…Every passenger I’ve seen interviewed so far say nothing about having been “persecuted”, with just one vague exception. All have said they were on their way to Australia or New Zealand to search for work…
So? Firstly, it hasn’t been proven that the 41 asylum seekers that were sensationally returned to Sri Lanka hadn’t been persecuted, or that their primary intention of going to Australia or New Zealand was to search for work. Just bringing up a few quotations where asylum seekers said that expanded economic opportunity was something they hoped for doesn’t prove that jobs was their primary motivation to hop on a boat. Omitting to mention persecution doesn’t mean persecution never happened.
But secondly, and more importantly, even if it is proven that these were not “genuine refugees”, that in no way excuses the government’s disgraceful disregard for its obligations to asylum seekers. Even if a person is later shown to not be a refugee, they still have the right to seek asylum, the right to have that claim processed fairly and speedily, and the right to be treated with dignity while they wait for the outcome of that claim.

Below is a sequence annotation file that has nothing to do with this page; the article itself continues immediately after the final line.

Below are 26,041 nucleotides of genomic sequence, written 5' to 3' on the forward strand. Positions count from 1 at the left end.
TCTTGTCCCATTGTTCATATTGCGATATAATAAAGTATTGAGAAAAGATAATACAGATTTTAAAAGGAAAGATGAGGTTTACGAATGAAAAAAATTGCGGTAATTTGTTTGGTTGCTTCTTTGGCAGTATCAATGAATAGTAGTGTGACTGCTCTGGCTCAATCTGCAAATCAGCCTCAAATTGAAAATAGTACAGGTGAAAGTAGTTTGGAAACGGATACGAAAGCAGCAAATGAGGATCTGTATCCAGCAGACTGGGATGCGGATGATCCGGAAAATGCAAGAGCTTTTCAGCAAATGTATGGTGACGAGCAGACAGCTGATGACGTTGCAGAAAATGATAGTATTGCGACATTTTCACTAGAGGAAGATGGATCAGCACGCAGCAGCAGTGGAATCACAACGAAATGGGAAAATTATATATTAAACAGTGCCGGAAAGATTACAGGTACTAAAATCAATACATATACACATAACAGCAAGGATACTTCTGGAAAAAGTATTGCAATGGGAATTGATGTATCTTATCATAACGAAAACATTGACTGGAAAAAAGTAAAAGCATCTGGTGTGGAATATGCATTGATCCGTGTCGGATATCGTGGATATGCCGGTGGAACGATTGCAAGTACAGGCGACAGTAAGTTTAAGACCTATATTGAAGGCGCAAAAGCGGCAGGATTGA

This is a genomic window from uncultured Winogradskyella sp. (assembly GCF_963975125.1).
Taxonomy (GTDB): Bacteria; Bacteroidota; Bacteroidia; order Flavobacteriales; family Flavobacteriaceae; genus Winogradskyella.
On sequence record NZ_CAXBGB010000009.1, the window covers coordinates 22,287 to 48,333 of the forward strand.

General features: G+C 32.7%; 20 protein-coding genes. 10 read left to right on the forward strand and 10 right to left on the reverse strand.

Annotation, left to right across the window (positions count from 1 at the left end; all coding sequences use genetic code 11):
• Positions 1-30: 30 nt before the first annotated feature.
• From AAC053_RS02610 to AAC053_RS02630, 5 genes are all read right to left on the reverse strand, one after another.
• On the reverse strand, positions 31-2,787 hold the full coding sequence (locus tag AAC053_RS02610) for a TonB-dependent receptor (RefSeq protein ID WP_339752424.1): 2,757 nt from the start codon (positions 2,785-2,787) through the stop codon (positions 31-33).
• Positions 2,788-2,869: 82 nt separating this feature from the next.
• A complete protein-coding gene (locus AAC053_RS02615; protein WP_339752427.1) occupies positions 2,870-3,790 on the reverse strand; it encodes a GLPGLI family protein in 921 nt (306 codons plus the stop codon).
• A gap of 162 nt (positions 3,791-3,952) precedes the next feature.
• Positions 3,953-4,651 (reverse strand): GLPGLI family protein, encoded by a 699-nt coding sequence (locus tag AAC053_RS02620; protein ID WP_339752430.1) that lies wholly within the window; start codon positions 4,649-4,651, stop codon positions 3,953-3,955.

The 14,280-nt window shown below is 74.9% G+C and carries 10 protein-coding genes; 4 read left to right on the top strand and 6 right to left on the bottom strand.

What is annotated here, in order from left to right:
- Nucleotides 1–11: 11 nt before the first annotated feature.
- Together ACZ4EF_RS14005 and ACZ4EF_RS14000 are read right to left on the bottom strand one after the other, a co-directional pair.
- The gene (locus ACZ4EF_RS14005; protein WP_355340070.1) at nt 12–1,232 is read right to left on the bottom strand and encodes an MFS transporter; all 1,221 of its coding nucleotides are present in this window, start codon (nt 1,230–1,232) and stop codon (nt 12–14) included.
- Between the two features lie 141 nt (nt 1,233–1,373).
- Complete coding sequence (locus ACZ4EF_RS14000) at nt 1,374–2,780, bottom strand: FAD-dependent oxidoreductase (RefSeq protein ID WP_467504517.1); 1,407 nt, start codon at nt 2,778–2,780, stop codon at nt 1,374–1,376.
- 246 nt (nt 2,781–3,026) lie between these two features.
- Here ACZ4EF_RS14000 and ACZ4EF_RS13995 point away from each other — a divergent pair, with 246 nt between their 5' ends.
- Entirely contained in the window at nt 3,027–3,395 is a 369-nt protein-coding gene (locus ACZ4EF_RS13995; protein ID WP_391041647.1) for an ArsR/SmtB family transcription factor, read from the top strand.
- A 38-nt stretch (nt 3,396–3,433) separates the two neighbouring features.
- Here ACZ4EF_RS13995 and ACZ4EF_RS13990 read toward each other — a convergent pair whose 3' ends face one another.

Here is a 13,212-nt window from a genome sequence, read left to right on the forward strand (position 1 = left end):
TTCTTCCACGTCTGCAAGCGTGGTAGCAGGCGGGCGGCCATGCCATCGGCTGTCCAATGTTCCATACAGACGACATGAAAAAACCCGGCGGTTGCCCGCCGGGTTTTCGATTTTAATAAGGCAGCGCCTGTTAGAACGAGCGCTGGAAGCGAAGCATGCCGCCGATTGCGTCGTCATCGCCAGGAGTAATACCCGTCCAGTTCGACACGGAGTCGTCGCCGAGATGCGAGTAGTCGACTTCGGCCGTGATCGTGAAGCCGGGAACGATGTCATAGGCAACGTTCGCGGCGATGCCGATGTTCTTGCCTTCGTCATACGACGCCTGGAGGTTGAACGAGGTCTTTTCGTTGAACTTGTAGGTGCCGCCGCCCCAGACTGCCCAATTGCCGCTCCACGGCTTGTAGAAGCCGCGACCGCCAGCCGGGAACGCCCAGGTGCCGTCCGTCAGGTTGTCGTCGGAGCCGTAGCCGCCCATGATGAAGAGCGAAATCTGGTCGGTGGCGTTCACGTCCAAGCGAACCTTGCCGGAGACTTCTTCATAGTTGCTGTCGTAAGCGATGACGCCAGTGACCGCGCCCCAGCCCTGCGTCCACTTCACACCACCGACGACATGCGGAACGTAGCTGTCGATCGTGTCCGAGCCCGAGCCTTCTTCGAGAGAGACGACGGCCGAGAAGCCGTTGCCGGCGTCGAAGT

On all those counts, the federal government has performed atrociously. In no way was the rushed process fair, with no reasonable access to legal advice. Nor was much attention paid to proving that there would be no serious risk in just sending them back to Sri Lanka. And from all accounts, their dignity as humans with a right to access basic necessities of life was not fully respected.
The debate as conservative commentators see it needs to be broader than just speculating on answers to a narrow question of whether a specific group of asylum seekers arriving by boat are “genuine refugees” or not. The real debate should be whether Australia expends any effort on being a decent global citizen by setting a process that respects the rights of those who attempt to arrive here by boat.